Hear about the club from some of our members.
Since learning to sail in my late teens I’ve been completely hooked and can’t get enough of it. So when I moved to Bristol 18 months ago a big priority was to find a sailing club and get out on the water. But having loved my previous club I was worried if I would find somewhere as friendly and fun – I need not have feared! I turned up on my own on a Saturday wondering with some trepidation if anyone would say hi. Unknown to me I was arriving just at the start of the ladies ‘lake and cake’ so was greeted by an enthusiastic bunch of about 15 ladies ready to spend a social afternoon sailing and then eat surprising amounts of cake. I got stuck in (to the cake that is!) and the rest, as they say, is history.
Sailing with the ever popular laser fleet has been a great way to meet new friends and everyone has been extremely generous with their tips and advice – from how to stay upright more of the time, to how to get that elusive perfect race start. The annual laser fleet holiday to Rock at Easter has easily become the highlight of my year. The club racing is excellent but in no way intimidating, even for someone like me who is often trying to catch up from the back of the fleet! Wednesday evening racing in the summer is a real treat – knowing that if you dash out of work that couple of minutes early and ‘speed rig’ your boat you’ll have a beautiful evening sail followed by Rob’s amazing dinner in the clubhouse afterwards. But it’s not all been racing – from social Saturday sailing to family fun days or Wednesday evening talks in the winter there’s always been an excuse to get down to the club again. And with such a lot going on despite working shifts I never have to go too long before I get that ‘sailing fix’ again. Joining Chew has definitely been the best thing I’ve done since moving to Bristol – so give it a try, you might never look back!
Becky & Jim – Returning to sailing
On one sunny summer afternoon six years ago, we stumbled into the sailing club and as luck would have it, bumped into an old friend, Reuben Woodbridge. Reuben grasped the nettle and showed us round- the convivial, friendly nature of the club was plain to see. So, we joined, albeit with a little apprehension. Jim was just fifty, Becky of an undisclosed, but younger, age! Becky has spent a lot of her life sailing, Jim less so but neither of us has sailed for a few years to any extent. The club boats combined with the help of friendly members got us on the water.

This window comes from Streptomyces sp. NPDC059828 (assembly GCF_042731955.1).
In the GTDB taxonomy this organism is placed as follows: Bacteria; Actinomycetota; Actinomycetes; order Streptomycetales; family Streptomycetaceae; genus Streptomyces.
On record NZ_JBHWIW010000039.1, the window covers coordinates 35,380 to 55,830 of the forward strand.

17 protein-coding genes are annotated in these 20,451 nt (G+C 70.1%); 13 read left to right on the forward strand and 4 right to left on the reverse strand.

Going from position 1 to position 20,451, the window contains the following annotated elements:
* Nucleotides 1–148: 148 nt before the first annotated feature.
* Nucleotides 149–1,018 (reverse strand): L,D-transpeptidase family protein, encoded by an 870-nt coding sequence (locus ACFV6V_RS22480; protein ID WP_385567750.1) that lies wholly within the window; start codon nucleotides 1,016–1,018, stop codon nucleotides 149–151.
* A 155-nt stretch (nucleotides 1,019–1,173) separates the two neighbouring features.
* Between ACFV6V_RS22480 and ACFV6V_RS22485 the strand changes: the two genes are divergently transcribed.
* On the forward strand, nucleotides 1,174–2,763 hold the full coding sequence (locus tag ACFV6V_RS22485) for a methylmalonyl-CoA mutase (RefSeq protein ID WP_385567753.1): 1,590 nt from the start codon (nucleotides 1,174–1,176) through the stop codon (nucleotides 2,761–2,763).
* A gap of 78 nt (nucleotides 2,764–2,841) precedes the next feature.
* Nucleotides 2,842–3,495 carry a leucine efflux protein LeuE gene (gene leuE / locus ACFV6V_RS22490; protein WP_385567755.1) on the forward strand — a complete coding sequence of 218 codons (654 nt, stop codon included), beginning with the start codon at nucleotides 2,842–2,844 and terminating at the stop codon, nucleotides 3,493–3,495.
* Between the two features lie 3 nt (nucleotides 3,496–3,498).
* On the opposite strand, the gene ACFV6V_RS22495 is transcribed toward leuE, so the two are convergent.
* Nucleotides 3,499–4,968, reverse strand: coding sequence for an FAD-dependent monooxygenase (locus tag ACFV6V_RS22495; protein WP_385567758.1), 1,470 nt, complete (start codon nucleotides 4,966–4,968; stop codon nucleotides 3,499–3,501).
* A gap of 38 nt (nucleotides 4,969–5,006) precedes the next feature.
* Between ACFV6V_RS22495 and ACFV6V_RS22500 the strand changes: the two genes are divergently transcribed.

A big question was what if we capsize? We surely did! -but all was fine with a rescue helm on hand. Jim embarked on an RYA course over three weekends. This was phenomenally good value for money which with banter and top-notch instruction improved his confidence no end. The Thursday evening improvers session and Saturday sailing got us in the groove. After a couple of seasons we bought our own boat- a Laser 2000 – great for a family which our teenage daughter Phoebe essentially learnt to sail in along with the club toppers (which are available on demand). The Laser comes up easy after a capsize – always an important factor for us “returners”! Galvanised by our experience we’ve now changed our Laser for a Wayfarer and are hoping to eventually start racing and to sail on seaside holidays. Also, we took the opportunity of doing the club-run, two-day Power Boat 2 training (again enormously great value for money) and both enjoy doing rescue boat cover. What we really like is the friendly, everyone “mucks-in” ethos of the club. The occasional Duty officer days are usually a relaxed “camaraderie” occasion and provide the opportunity to get to know other members. We both have demanding full time jobs and time is always a big factor -life is so busy! Sometimes we just go the club to chill out. There’s no better place to be on a fine summer afternoon – and to take family and friends for a picnic.